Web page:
3. Make your newsletter Instagram-worthy
In the spirit of keeping content creation simple, so that a travel advisor doesn’t fall off their newsletter editorial plan after a few months, Cifelli advises agents to always keep in mind how they can translate content from and to their social media handles.
“Your newsletter should be an instant source of content for your social media accounts. Do your newsletter posts have great photos you can use to tease your social followers into subscribing to your newsletter? Are you cross-promoting on Facebook the story of that fam trip to South America that you’re featuring in your current newsletter? Think cross-platform when mapping out your newsletter editorial calendars so you can see how stories can appear in Facebook, or your Instagram newsfeeds,” he said.
Cifelli also recommends newsletter templates that allow you to open it easily into a web browser for better viewing. “That link can be copied and dropped into your social media posts. You can usually see a short preview of the newsletter in the post which piques interest,” he said.
In reverse, what are your social followers talking about that might be great for your next newsletter. “If you are producing a monthly newsletter email, set time aside each week to monitor and note what your tribe is saying, and see how that fits with your overall business and newsletter strategy,” he said.
4. Find YOUR voice
“The point of your newsletter is to stay in front of your clients so that they want to talk with you about booking their next vacation. That means you shouldn’t merely reproduce supplier content in your newsletter,” Cifelli said.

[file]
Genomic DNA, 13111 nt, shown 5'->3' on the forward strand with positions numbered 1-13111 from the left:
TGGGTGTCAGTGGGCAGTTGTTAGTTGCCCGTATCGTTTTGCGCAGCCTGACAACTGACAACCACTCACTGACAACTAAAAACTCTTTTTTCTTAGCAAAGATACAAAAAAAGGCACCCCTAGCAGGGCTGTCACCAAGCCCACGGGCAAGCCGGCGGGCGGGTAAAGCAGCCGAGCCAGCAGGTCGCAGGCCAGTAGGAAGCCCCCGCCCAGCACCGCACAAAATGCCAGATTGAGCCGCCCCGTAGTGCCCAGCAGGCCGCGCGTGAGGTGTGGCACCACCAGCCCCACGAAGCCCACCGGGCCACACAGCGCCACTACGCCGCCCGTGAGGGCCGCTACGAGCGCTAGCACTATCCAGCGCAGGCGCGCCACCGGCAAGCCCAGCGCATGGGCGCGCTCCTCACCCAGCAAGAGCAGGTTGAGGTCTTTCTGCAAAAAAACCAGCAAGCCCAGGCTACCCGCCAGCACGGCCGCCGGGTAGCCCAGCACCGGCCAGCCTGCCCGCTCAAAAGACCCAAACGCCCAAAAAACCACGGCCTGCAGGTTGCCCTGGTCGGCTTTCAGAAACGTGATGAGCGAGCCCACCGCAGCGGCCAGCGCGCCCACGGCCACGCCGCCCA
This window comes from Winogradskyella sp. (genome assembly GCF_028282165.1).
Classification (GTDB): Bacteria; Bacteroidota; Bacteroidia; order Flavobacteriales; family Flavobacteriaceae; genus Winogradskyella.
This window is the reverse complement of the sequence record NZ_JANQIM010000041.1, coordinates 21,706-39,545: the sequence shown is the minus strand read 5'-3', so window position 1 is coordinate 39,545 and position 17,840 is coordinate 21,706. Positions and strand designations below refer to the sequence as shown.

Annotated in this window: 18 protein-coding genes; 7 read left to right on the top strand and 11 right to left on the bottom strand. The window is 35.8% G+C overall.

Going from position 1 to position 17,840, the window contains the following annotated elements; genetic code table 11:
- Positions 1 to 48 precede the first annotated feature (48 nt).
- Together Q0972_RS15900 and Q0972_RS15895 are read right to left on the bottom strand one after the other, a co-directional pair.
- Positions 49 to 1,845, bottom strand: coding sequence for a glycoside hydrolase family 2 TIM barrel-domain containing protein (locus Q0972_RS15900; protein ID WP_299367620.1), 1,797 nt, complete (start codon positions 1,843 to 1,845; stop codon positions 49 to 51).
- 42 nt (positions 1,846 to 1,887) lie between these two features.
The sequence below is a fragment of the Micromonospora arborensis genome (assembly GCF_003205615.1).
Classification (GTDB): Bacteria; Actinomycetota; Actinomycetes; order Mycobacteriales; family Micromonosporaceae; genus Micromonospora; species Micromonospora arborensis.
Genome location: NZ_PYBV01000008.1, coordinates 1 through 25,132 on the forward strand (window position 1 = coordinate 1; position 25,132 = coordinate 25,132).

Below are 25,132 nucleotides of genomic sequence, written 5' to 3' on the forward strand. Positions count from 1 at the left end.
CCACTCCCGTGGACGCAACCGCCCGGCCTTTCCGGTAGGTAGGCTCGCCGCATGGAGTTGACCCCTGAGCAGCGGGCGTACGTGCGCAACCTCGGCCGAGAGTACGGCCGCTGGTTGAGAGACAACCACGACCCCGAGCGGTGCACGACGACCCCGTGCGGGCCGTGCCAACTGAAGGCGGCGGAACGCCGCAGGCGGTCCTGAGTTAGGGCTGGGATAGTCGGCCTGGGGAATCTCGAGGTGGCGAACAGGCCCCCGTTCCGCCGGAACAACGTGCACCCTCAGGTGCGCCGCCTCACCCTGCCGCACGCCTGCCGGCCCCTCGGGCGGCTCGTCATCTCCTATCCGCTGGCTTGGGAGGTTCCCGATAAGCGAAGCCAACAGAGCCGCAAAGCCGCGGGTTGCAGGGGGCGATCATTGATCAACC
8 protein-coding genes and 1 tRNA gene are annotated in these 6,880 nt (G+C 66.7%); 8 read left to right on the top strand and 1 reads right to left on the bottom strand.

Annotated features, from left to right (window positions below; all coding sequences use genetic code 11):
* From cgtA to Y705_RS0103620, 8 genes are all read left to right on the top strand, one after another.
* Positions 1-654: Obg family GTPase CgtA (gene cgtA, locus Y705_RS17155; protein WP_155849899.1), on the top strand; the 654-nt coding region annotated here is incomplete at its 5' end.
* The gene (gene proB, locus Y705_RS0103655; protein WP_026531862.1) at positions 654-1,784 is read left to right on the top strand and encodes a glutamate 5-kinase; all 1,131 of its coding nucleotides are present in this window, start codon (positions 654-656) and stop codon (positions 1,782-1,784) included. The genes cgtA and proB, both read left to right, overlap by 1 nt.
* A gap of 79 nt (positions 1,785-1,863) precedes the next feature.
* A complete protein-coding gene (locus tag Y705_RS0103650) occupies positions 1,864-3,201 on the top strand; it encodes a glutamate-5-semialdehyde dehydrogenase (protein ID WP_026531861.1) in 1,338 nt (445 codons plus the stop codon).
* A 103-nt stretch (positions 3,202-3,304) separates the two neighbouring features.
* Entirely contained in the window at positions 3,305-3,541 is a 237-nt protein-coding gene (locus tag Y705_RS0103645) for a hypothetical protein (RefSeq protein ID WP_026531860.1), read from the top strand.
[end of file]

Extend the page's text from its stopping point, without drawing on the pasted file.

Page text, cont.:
Unfortunately, he said, “not everyone is a great writer, and not everyone becomes a good writer overnight. So write as often as possible. Practice by telling people stories about your travels, your clients’ travels. Tell those stories on social media, or in Word documents you save in a file on your laptop. Just write.”
Over time, with consistent practice, Cifelli said, “you will start to hear your voice, the phrases and themes that are distinctly yours. Craft your content to educate your clients about the value you create as an advisor. Make the process fun for yourself by writing about inspiring, life-changing trips you have taken.”
Part of a travel advisor’s “voice” is how their stories and advice take a visual form, Cifelli noted. Photos with vivid colors, and storytelling compositions will help draw customers back to your newsletter time and again.
5. Learn from reader comments and reports
Your email provider (e.g. Constant Contact, MailChimp, etc.) should provide reporting that shows a host of metrics that indicate who is opening your emails, and whether or not they are clicking on your content.
“Your followers are telling you about their likes and dislikes by how they respond to your emails. Don’t overlook this critical info,” Cifelli said. Open rates could indicate that your email subject headings aren’t enticing enough to get subscribers to pay attention. “All of the greatest content in the world, the most inspiring photos, aren’t worth the effort if no one is opening your email newsletter,” he said.
Similarly, the purpose of your newsletter is to win the hearts and minds of your readers so they become customers. Knowing who is clicking through to your website, to a landing page where you can glean more information about your readers’ travel interests, or a specific call to action, gives you more insight into how well you are targeting your ideal client, and that your content is working.
“This ‘digital feedback’ will tell you whether or not your newsletter is accomplishing your objective,” said Cifelli. “Learn to listen to these metrics, the same way you listen to your clients commenting on your social platforms. It’s just another form of marketing feedback.”